Day of Infamy – Pacific Coast Stations Blackout

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    Craig_Adams
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    Today December 8, 1941 KGW, KOIN, KEX & KALE broadcast President Roosevelt’s “Date In Infamy” speech at 9:30 A.M. Pacific Standard Time, to Congress, officially launching the United States into World War II. The U.S. Government was down playing the threat to the West Coast, most likely not wanting to see another “War of The Worlds” 1938 Radio hysteria result. Yet, the U.S. mainland had already experienced a rebuffed enemy air attack. More on that coming up.

    It was leaked through a source that Canadian Western Air Commander, Albert E. Godfrey had said: “There is every reason to believe there will be an attack in the Pacific Northwest. The Japanese are off the Aleutian Islands, we expect them here any time. The situation is very serious.” Blackout windows were the order of the night from Alaska to the Mexican border. No lights were to be used on automobiles.

    Radio station’s in Oregon, Washington, California & Idaho were ordered silent at 7:00pm from December 8th through Dec 12th, in compliance with an Army order from Major General, Millard F. Harmon, commanding General of Fort Wright, near Spokane. Although there was no official explanation, it was feared that transmitters would serve as homing beacons for enemy planes. KIRO Seattle was the only station on the Pacific Coast remaining in operation for Army & Navy instruction only.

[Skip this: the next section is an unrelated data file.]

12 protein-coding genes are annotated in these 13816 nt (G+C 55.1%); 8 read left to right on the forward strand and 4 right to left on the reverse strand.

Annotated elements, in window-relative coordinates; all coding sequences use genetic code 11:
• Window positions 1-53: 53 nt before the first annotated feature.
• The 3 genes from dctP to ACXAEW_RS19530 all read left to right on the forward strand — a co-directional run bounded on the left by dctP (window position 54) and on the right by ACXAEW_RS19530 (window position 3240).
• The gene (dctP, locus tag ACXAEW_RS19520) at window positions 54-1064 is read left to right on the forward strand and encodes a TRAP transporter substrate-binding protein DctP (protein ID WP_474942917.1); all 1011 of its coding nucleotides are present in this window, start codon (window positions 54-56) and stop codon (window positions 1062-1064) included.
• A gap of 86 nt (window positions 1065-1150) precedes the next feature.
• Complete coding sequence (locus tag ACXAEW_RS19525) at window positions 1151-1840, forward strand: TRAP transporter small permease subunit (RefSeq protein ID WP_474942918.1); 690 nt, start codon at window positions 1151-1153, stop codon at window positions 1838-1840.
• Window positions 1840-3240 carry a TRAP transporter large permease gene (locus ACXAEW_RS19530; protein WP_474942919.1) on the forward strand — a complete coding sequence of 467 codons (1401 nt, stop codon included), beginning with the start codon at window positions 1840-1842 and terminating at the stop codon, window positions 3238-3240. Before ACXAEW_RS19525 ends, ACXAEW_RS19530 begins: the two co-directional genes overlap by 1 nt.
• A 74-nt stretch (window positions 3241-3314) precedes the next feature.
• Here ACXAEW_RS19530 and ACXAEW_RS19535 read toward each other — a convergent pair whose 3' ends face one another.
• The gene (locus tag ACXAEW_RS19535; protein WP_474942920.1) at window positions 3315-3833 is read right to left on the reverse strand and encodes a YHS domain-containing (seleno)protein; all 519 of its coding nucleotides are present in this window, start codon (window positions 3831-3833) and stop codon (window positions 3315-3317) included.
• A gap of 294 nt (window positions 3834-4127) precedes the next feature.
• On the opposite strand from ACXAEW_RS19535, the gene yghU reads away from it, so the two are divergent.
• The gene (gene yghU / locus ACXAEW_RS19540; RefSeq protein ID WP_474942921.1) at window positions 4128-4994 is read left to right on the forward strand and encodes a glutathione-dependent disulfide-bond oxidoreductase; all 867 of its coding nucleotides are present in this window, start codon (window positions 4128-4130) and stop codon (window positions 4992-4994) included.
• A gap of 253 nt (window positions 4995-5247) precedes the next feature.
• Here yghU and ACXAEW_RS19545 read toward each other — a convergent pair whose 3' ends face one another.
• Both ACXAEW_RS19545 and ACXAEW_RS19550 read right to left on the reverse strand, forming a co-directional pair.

All San Francisco stations had gone silent an hour earlier at 6:00pm after December 7th’s Bay Area rebuffed enemy air attack. Air raid sirens screamed and the blackouts began. Brigadier General, William Ord Ryan of the 4th Intercepter Command said a large number of unidentified planes, not U.S. aircraft, had approached the Golden Gate Bridge and possibly flew over Mare Island, Fort Barry and parts of the Bay Area. U.S. Intercepters drove them back to the sea and their probable aircraft carrier. Not one but several groups of enemy planes caused the air raid alarm.

    Continuing with the Radio scheduled blackouts, the exception was from 7:00pm to Midnight, Pacific Coast stations were allowed to carry one-minute news flashes every quarter hour up to midnight. The blackout was relieved at 9:30am, Dec 9th, when five-minute newscasts every half-hour were permitted, continuing on this basis until 12:34pm when networks and independent stations resumed normal operation after 19 1/2 hours of complete or partial silence. On December 10th stations were off the air from 3:00am to 7:29am and a second time from 12:20pm to 1:05pm. Staggered schedules of Radio silence were ordered Dec 11th & Dec 12th.

    Additional Radio blackouts were predicted, not only to prevent enemy planes from locating objectives, but also to help local monitoring stations locate the enemy, it was stated. When stations are silent except at infrequent brief intervals, enemy aircraft attempting to fix the source of signals have “plenty of time to drift about and lose the direction again”, experts declared.

    Under the operating plan developed for West Coast stations, the highest-powered station on the lowest frequency was designated in each territory as a “Beacon Station.” All other facilities monitored that station when the Beacon Station announced that all stations were to leave the air, they would do so immediately. Similar instructions from the “Key Station” controlling and coordinating the return to the air.

    References: Broadcasting magazine, The Oregonian.

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